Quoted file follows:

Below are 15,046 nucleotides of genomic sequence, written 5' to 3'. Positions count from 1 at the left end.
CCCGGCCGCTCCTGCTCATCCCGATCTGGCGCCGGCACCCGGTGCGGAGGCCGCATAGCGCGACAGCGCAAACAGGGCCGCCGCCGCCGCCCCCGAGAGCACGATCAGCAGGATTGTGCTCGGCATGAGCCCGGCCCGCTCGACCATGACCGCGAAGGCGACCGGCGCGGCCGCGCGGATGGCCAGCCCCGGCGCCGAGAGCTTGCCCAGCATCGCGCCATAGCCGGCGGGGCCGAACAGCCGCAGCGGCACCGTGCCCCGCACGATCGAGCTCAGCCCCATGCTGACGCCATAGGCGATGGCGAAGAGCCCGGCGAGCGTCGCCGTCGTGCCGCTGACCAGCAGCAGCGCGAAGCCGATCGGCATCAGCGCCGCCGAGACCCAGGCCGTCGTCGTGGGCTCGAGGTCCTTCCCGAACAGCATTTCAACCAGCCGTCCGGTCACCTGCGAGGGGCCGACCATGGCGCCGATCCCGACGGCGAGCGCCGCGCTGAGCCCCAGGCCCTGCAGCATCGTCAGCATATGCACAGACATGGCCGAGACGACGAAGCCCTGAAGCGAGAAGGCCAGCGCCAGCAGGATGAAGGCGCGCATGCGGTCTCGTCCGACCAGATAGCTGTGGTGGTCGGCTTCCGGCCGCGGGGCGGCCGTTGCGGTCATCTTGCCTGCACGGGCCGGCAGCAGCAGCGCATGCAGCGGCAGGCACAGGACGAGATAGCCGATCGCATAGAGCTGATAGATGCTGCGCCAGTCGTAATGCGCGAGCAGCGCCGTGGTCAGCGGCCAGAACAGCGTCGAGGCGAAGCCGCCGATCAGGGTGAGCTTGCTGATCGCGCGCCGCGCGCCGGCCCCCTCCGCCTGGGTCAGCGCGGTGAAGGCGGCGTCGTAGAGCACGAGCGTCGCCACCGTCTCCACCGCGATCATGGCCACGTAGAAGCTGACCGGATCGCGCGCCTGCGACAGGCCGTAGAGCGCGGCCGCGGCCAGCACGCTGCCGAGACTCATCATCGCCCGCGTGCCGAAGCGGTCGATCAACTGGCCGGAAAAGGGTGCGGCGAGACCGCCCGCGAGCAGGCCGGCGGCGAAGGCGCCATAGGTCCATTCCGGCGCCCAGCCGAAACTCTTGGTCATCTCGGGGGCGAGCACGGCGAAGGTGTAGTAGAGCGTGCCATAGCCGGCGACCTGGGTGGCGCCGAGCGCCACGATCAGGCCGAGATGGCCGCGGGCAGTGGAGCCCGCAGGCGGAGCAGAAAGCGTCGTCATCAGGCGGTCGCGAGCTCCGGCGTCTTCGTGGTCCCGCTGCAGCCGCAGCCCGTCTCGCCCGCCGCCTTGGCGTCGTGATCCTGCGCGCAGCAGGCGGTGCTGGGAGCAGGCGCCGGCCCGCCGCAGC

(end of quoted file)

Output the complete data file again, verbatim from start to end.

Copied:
Below are 15,046 nucleotides of genomic sequence, written 5' to 3'. Positions count from 1 at the left end.
CCCGGCCGCTCCTGCTCATCCCGATCTGGCGCCGGCACCCGGTGCGGAGGCCGCATAGCGCGACAGCGCAAACAGGGCCGCCGCCGCCGCCCCCGAGAGCACGATCAGCAGGATTGTGCTCGGCATGAGCCCGGCCCGCTCGACCATGACCGCGAAGGCGACCGGCGCGGCCGCGCGGATGGCCAGCCCCGGCGCCGAGAGCTTGCCCAGCATCGCGCCATAGCCGGCGGGGCCGAACAGCCGCAGCGGCACCGTGCCCCGCACGATCGAGCTCAGCCCCATGCTGACGCCATAGGCGATGGCGAAGAGCCCGGCGAGCGTCGCCGTCGTGCCGCTGACCAGCAGCAGCGCGAAGCCGATCGGCATCAGCGCCGCCGAGACCCAGGCCGTCGTCGTGGGCTCGAGGTCCTTCCCGAACAGCATTTCAACCAGCCGTCCGGTCACCTGCGAGGGGCCGACCATGGCGCCGATCCCGACGGCGAGCGCCGCGCTGAGCCCCAGGCCCTGCAGCATCGTCAGCATATGCACAGACATGGCCGAGACGACGAAGCCCTGAAGCGAGAAGGCCAGCGCCAGCAGGATGAAGGCGCGCATGCGGTCTCGTCCGACCAGATAGCTGTGGTGGTCGGCTTCCGGCCGCGGGGCGGCCGTTGCGGTCATCTTGCCTGCACGGGCCGGCAGCAGCAGCGCATGCAGCGGCAGGCACAGGACGAGATAGCCGATCGCATAGAGCTGATAGATGCTGCGCCAGTCGTAATGCGCGAGCAGCGCCGTGGTCAGCGGCCAGAACAGCGTCGAGGCGAAGCCGCCGATCAGGGTGAGCTTGCTGATCGCGCGCCGCGCGCCGGCCCCCTCCGCCTGGGTCAGCGCGGTGAAGGCGGCGTCGTAGAGCACGAGCGTCGCCACCGTCTCCACCGCGATCATGGCCACGTAGAAGCTGACCGGATCGCGCGCCTGCGACAGGCCGTAGAGCGCGGCCGCGGCCAGCACGCTGCCGAGACTCATCATCGCCCGCGTGCCGAAGCGGTCGATCAACTGGCCGGAAAAGGGTGCGGCGAGACCGCCCGCGAGCAGGCCGGCGGCGAAGGCGCCATAGGTCCATTCCGGCGCCCAGCCGAAACTCTTGGTCATCTCGGGGGCGAGCACGGCGAAGGTGTAGTAGAGCGTGCCATAGCCGGCGACCTGGGTGGCGCCGAGCGCCACGATCAGGCCGAGATGGCCGCGGGCAGTGGAGCCCGCAGGCGGAGCAGAAAGCGTCGTCATCAGGCGGTCGCGAGCTCCGGCGTCTTCGTGGTCCCGCTGCAGCCGCAGCCCGTCTCGCCCGCCGCCTTGGCGTCGTGATCCTGCGCGCAGCAGGCGGTGCTGGGAGCAGGCGCCGGCCCGCCGCAGC